With two successful national elections now under his belt, Prime Minister Fumio Kishida has what is being called a “golden three years” to focus on reviving the Japanese economy, with any election during that time being of his own prerogative.

This should enable him to tackle not only immediate issues, but also the kind of structural economic problems that require significant amounts of time and political capital.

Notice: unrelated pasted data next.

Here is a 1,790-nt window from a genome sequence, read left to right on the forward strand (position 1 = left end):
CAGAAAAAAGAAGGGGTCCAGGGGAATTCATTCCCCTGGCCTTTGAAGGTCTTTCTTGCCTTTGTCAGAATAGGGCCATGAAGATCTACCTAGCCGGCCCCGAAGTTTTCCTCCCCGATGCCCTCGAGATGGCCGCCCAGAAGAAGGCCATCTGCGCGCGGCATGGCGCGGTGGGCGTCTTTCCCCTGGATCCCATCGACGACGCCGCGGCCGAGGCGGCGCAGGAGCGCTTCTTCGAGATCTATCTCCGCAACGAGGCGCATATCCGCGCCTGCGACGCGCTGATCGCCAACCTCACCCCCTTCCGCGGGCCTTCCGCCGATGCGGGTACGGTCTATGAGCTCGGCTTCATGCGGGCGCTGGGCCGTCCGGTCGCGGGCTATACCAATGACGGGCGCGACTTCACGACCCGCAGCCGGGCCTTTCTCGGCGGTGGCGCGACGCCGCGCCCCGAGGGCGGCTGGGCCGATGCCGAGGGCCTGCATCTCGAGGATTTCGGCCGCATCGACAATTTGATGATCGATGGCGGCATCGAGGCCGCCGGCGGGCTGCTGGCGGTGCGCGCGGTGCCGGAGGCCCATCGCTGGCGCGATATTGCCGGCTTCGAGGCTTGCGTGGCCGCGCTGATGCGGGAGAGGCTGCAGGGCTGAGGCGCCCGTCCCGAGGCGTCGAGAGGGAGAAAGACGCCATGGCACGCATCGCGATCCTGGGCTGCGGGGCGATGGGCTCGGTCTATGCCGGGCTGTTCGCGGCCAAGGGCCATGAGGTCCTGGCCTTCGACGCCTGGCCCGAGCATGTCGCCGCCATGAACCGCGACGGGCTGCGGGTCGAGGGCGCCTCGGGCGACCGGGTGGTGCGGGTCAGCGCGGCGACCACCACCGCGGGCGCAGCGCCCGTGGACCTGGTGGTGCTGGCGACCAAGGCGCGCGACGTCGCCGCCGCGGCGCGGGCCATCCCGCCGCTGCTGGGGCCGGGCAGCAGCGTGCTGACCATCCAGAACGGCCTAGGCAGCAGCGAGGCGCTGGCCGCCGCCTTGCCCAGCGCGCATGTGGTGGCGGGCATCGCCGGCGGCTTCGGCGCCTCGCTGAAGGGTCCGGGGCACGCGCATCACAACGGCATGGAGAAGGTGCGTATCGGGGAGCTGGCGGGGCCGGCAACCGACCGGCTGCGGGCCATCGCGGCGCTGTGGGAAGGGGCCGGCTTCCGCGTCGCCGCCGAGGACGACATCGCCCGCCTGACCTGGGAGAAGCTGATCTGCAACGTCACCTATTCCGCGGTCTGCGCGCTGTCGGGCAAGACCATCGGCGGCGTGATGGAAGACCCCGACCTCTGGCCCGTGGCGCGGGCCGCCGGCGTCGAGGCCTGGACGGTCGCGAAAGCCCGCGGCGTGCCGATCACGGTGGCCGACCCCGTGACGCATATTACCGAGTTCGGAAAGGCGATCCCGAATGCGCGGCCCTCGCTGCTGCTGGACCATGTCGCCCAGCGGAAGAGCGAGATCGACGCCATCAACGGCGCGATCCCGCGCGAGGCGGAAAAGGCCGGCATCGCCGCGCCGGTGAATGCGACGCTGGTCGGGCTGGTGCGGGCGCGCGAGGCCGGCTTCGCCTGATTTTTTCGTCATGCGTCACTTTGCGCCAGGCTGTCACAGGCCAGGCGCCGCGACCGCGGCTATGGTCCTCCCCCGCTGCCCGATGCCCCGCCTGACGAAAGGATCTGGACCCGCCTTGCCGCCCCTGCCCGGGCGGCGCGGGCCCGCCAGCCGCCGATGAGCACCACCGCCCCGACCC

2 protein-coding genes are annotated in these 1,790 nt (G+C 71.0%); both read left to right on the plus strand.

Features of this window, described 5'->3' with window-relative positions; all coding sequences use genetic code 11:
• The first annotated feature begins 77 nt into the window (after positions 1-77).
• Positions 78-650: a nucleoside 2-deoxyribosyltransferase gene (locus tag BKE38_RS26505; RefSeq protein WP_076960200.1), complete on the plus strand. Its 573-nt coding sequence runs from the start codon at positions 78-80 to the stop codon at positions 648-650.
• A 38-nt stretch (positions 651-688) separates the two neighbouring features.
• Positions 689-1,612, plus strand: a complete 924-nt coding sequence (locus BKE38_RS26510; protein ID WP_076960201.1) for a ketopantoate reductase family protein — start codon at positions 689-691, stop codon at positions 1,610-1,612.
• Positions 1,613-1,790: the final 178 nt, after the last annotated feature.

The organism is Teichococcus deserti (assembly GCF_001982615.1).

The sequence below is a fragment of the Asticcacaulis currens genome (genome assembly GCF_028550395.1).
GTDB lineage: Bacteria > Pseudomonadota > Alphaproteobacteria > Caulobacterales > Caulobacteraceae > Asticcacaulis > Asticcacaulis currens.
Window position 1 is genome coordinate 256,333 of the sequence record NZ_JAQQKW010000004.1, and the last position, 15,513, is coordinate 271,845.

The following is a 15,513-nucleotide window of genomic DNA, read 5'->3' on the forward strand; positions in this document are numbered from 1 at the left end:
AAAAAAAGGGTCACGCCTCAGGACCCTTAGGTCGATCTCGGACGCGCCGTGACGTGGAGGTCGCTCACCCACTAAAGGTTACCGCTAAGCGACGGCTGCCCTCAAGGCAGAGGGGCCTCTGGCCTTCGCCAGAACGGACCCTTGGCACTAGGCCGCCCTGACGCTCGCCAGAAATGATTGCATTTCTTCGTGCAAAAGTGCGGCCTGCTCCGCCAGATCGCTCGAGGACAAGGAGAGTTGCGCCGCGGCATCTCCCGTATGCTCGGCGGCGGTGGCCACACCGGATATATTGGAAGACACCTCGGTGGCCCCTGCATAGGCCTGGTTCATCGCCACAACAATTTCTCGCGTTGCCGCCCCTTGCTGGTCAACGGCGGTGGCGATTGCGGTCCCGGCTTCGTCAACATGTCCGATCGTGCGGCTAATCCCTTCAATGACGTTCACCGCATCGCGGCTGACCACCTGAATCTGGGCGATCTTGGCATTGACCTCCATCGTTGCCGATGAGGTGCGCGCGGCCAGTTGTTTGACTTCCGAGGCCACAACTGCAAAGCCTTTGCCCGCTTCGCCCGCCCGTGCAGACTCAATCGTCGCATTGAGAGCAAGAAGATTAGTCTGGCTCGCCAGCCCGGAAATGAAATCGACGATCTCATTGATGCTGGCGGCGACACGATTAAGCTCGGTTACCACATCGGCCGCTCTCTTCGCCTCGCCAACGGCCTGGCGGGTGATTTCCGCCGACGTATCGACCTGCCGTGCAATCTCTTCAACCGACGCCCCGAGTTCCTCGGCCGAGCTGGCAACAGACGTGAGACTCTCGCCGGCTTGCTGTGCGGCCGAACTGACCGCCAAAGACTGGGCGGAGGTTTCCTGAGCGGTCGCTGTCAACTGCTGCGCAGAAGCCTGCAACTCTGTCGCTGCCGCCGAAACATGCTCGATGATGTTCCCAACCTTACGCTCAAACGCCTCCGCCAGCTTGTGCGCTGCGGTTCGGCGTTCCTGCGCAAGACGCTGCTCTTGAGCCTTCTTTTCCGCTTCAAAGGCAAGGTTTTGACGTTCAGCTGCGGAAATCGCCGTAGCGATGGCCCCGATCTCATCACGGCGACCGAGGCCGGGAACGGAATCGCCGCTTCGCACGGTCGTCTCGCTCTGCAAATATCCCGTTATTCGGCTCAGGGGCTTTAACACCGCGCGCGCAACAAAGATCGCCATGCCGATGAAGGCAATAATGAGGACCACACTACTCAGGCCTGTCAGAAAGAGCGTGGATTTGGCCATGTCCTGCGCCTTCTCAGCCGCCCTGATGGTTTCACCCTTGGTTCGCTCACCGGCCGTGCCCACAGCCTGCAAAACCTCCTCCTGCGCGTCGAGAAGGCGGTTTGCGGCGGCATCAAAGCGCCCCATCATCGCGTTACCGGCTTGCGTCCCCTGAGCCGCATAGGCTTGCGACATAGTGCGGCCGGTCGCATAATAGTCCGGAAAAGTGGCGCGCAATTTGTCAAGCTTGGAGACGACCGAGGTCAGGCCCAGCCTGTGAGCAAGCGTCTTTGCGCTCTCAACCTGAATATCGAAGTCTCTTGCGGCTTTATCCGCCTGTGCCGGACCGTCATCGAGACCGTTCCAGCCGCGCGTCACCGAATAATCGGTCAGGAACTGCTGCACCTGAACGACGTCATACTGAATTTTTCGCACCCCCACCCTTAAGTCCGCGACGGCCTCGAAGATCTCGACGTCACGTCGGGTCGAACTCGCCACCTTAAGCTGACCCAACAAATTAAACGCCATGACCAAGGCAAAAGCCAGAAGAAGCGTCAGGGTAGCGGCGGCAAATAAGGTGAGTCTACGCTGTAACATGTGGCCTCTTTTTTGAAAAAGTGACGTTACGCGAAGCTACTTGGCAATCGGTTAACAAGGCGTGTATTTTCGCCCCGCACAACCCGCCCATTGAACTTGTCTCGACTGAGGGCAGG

“This is quite big,” said Keiji Kanda, a senior economist at the Daiwa Institute of Research. “Although the situation might change, the prime minister has obtained about three years to act freely.”